Stephen Goldsmith examines the squad at Martin O’Niell’s disposal and assesses tactics, strengths and weaknesses …
Sunderland, as an attacking force, seemed dead on arrival for the majority of last season. For all Nicklas Bendtner’s undoubted quality, his very un-British work ethic meant that he would feel his exertion was complete should his duties ever require him to drop deep and help keep possession of the football.
Should the world’s most famous number 52 ever decide that bursting a lung to try and arrive in the box- offering himself as the end product of any particular passage of play he has himself helped manufacture- he will almost be as good as he perceives himself to be. He certainly wouldn’t have found himself being shipped out to Sunderland on loan in the first place.
The Black Cats scored an unparelled amount of breathtaking goals last season despite looking significantly weak in attack.
Now as pleasing on the eye as this was, it is quite simply a luxury that is no platform of reliability and Martin O’Neill has subsequently addressed the offensive frailties of the side during this window.
With Fletcher the focal point, he can find himself suitably flanked by Johnson and McClean, and backed up by the outrageous Stéphane Sessègnon. It’s an exciting prospect, it really is.
While happily anticipating all this obvious attacking prowess and the potential mayhem it can cause, it can not be over emphasised just how important of a role the two central midfielders now have in the engine room this season. Holding shape and maintaining defensive discipline are now major matters of importance if the side aren’t to leave themseves exposed and susceptible to folding like a pack of cards during oppositions’ counter-attacks.
The re-invented Lee Cattermole can sleep soundly on a night, safe in the knowledge that only self-imposed suspensions can surely rob him of a place in the side now. His importance in the side was highlighted during his forced removal from the field on Saturday. His replacement against The Swans, David Meyler, is a tidy player who works tirelessy but has never really shown enough to suggest he can play his way into the side.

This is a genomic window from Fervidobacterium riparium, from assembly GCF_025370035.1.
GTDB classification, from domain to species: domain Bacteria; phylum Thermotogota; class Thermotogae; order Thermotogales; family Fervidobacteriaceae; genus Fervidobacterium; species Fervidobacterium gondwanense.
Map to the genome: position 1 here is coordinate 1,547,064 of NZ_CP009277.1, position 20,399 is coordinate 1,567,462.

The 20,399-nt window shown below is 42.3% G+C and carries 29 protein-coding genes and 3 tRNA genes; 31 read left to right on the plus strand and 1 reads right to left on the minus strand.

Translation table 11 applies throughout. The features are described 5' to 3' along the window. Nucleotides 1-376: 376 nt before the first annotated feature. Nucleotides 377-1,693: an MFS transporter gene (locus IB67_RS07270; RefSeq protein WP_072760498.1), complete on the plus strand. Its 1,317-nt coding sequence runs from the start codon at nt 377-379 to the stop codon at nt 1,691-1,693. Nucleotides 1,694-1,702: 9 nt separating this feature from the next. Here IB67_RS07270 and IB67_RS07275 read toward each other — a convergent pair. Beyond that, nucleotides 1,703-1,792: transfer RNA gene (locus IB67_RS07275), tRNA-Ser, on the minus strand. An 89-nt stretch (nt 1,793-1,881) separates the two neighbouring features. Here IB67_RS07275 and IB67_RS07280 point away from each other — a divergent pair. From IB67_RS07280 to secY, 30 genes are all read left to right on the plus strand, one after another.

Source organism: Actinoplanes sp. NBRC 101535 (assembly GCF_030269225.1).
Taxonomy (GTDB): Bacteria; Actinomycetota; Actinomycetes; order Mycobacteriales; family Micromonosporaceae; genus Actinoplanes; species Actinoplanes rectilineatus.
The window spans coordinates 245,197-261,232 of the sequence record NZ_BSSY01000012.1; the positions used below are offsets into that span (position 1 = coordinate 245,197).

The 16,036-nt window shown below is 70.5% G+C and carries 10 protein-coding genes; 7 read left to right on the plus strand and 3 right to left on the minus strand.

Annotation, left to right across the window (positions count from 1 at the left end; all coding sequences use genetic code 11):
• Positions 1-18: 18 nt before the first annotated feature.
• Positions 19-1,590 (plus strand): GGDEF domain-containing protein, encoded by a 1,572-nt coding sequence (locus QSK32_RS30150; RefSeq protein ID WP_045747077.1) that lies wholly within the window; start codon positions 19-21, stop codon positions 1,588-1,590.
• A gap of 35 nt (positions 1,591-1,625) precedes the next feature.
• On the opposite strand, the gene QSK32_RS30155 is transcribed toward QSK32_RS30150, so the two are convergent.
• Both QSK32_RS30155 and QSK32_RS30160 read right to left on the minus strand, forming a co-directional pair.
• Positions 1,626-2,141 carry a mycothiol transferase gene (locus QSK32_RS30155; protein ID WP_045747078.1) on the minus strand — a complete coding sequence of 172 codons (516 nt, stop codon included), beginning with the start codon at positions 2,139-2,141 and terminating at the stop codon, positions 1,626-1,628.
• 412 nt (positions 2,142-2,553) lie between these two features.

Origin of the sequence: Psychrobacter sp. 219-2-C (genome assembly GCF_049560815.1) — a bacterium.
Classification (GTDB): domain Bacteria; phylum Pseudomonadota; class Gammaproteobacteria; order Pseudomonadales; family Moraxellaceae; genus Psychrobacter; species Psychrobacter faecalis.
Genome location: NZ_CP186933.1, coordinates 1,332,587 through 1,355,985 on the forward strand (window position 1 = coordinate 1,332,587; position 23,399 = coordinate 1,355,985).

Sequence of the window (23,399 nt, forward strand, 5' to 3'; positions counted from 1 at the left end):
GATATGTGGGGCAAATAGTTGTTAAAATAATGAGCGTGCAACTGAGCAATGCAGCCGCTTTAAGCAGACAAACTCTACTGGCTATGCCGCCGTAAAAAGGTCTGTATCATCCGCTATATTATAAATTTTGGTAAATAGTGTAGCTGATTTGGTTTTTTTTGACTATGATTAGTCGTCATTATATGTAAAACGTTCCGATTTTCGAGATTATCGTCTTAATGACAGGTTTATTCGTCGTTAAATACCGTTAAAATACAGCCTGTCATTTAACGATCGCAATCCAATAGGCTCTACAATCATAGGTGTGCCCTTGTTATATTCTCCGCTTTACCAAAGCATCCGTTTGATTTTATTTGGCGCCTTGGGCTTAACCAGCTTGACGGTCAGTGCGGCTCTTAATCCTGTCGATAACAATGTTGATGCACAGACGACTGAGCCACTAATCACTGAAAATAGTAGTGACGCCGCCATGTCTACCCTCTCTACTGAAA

A preferred system of a two man central midfield could see the beginning of the end for Seb Larsson at the club and I expect him to be used more sparingly this season. David Vaughan is injured and is another who appears to be down in the pecking order, meaning that Jack Colback and Craig Gardner are the two that would seem most likely candidates for the task at hand.
There are obvious comparisons between the two that can be made. They are both central midfielders who have slotted into problematic full back positions when asked and have both succeeded in impressing there in equal measure. The reasons for this are also clear. Both are comfortable and confident on the ball and have added these attributes to their positional knowledge of the position brought on by the fact both have played full back at youth level.
However, we are now at a time where I believe the careers of these two players should begin to branch away into seperate directions. Not in the sense that either should leave, I feel both have a good future here. But when referring back to the impressive performances both players are displaying, it shows us contrasting conclusions of what their best positions actually are.